• NorthstarmomNorthstarmom Posts: 24,853Registered User Senior Member
    No one cares whether she is in NHS except for the very few colleges that give a small amount of merit aid to NHS members. Such colleges tend to be second tier colleges.

    Most colleges don't factor ECs into admission. The ones that do are places like Harvard, which get such an overabundance of high stat applicants that the college can pick and choose from among them to select the students who'll most contribute to an active, diverse student body.

    Virtually all students applying to places like Harvard would qualify for NHS membership, so such colleges don't care whether or not applicants are members. To stand out for NHS for such colleges one would have to do more than even being a school NHS president. One would have to have done something remarkable with NHS such as having organized a major NHS project or having been a national NHS officer.

    NHS is a fine organization at some schools, doing a great deal of community service, etc. At other schools, it is an organization in name only. Getting into NHS also is very political at some schools, and excellent students of good character are routinely rejected. The colleges that care about ECs are aware of these disparities, more reason for them to not be impressed simply by NHS membership or lack of membership.
  • CaillebotteCaillebotte Posts: 1,546Registered User Senior Member
    I had the same sentiments as your daughter when I refused to apply to NHS in high school. It was (and likely still is) a highly political farce that spoke of neither the students' academic nor extracurricular merit. Some of you seem to be under the impression that she will be required to "defend" her choice. No one will care enough to notice much less ask.
  • user_007user_007 Posts: 366Registered User Member
    Hope you don't mind an answer from a student...but it's not at all important.

    I applied twice and didn't make it in. NHS at my school was a joke. They didn't consider grades as a factor so long as you had over an 89%, and a lot of the people that were accepted weren't exactly NHS material, if you ask me. There were quite a few people with questionable standards, who really didn't seem to do much in the community or anything...yet they made it in.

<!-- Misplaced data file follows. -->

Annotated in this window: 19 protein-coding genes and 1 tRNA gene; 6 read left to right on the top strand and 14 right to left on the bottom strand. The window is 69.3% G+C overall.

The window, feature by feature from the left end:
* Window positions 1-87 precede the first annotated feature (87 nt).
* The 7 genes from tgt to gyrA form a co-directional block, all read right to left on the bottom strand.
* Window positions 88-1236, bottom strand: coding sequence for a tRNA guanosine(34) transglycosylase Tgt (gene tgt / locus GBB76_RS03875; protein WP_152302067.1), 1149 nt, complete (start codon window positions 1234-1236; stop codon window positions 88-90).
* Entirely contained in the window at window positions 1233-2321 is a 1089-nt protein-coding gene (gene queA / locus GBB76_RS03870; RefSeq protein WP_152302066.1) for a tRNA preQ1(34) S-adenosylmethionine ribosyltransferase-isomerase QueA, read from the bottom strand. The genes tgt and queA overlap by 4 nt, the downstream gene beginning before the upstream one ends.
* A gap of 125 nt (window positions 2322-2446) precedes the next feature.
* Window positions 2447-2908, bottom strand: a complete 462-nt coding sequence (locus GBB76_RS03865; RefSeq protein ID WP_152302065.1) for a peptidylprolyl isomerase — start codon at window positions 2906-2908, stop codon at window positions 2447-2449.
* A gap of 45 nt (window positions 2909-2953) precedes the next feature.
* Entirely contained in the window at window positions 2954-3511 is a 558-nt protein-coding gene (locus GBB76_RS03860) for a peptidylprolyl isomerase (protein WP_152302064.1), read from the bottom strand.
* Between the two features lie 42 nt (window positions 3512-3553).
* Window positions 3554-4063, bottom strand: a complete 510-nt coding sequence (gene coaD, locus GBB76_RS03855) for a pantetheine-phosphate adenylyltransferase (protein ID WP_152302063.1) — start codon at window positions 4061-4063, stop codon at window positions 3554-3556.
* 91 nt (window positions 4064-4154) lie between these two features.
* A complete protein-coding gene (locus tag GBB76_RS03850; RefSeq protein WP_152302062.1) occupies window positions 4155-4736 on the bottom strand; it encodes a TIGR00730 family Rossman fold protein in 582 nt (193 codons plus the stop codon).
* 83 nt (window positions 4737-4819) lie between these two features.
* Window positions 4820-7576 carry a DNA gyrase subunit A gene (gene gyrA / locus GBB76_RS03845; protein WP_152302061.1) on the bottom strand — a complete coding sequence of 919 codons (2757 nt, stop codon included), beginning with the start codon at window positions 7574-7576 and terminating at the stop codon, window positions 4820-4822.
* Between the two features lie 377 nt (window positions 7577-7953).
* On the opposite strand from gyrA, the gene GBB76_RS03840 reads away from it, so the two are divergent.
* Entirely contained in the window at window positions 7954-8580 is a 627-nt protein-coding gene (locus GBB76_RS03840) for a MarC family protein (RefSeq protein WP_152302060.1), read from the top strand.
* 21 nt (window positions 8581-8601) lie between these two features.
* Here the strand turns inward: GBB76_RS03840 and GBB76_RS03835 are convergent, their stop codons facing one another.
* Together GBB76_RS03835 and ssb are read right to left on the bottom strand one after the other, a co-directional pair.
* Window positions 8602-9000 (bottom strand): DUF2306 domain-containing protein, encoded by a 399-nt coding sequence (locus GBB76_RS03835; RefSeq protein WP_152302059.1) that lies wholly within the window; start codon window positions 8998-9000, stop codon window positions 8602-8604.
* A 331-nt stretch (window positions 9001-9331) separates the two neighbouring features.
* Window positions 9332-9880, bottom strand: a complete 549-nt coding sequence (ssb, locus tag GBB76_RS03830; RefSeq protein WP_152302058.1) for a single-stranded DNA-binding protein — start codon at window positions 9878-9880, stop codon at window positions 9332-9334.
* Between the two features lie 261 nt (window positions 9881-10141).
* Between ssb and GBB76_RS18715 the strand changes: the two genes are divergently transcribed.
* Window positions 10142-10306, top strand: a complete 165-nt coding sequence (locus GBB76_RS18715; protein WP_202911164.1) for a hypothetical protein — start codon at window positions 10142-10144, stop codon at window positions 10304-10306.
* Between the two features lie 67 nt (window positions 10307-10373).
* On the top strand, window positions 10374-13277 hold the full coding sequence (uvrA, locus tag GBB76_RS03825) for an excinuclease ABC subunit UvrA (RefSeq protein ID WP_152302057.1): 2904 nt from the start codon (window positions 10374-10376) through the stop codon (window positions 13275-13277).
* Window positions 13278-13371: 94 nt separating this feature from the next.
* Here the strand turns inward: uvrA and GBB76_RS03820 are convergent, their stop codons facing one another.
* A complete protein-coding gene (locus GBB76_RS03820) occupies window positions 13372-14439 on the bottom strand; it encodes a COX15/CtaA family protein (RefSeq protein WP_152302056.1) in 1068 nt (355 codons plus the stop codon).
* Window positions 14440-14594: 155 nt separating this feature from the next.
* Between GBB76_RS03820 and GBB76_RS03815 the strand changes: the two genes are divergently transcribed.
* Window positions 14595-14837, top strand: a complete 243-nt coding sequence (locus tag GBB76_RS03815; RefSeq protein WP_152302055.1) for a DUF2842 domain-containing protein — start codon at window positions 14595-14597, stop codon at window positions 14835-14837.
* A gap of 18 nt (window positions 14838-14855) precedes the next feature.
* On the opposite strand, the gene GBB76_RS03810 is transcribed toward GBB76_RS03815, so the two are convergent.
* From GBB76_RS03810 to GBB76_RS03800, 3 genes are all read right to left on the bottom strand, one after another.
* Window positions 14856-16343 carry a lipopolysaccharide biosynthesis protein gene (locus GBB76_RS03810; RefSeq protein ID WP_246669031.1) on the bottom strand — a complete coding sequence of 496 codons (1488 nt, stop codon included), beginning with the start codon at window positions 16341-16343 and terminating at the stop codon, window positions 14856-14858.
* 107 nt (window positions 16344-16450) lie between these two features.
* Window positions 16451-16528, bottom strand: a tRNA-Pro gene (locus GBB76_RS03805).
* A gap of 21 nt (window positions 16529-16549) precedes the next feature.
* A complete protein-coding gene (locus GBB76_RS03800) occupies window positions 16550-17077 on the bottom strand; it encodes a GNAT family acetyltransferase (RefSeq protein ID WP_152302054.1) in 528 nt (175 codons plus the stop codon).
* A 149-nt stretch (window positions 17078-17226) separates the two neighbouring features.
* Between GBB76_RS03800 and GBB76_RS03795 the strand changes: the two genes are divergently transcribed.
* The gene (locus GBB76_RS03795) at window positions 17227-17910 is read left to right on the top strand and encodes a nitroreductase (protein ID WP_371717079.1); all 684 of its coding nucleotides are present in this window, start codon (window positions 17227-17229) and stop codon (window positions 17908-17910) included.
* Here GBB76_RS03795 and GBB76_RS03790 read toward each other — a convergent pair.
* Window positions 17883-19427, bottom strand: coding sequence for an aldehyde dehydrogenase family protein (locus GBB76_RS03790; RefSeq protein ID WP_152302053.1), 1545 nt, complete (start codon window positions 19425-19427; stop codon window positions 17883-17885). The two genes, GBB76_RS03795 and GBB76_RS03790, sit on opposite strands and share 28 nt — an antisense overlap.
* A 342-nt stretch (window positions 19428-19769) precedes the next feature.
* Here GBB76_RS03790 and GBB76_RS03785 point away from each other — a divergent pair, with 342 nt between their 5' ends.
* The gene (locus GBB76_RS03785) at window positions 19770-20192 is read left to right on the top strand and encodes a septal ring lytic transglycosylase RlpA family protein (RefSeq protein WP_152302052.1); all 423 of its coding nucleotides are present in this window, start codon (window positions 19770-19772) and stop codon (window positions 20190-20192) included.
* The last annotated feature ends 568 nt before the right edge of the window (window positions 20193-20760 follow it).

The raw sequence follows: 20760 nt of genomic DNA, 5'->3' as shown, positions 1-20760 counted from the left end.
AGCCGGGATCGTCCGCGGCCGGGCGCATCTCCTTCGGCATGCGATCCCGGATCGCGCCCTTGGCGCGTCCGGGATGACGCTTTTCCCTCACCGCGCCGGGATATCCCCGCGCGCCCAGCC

I ranked in the top 1% of my class (within the top 5), was the president of two clubs at school, had volunteered with various organizations for years accumulating over 100 hours a year, etc. Didn't make it in and received no explanation as to why (they wouldn't tell anyone why they didn't make it in).

    I got into all seven schools that I applied to and got a full ride to one of them, plus scholarships covering over 50% of the cost of attendance at three others.

    NHS might be something that you can list to help you, but not having it is certainly not an issue either.
  • lololulololu Posts: 1,325Registered User Senior Member
    Both my kids refused to apply when they saw that one of the requirements for application (at our high school) was a letter from your pastor. My kids have nothing against religion per se, they just saw it as a bad example for the school to be setting.
  • FallGirlFallGirl Posts: 4,060Registered User Senior Member
    D was a member for 2 years. It was nice to be chosen ( it was limited to 15% of the class), but overall I don't see that it had any effect on admissions. The was a certain amount of politics involved with some students being chosen/not chosen and I think colleges recognize that. There have been a number of students from the HS who were not members who were accepted at very prestigious schools.

    Since your D has a lot of community service hours anyway, I would let it go.
  • momofthreeboysmomofthreeboys Posts: 10,873Registered User Senior Member
    ^^How interesting that it is a "National" honor society yet the schools have adopted differing strategies for inclusion, mission, etc. etc. I'm surprised that a school can insist on a letter from clergy...there are very wonderful people in this world that don't practice organized religion.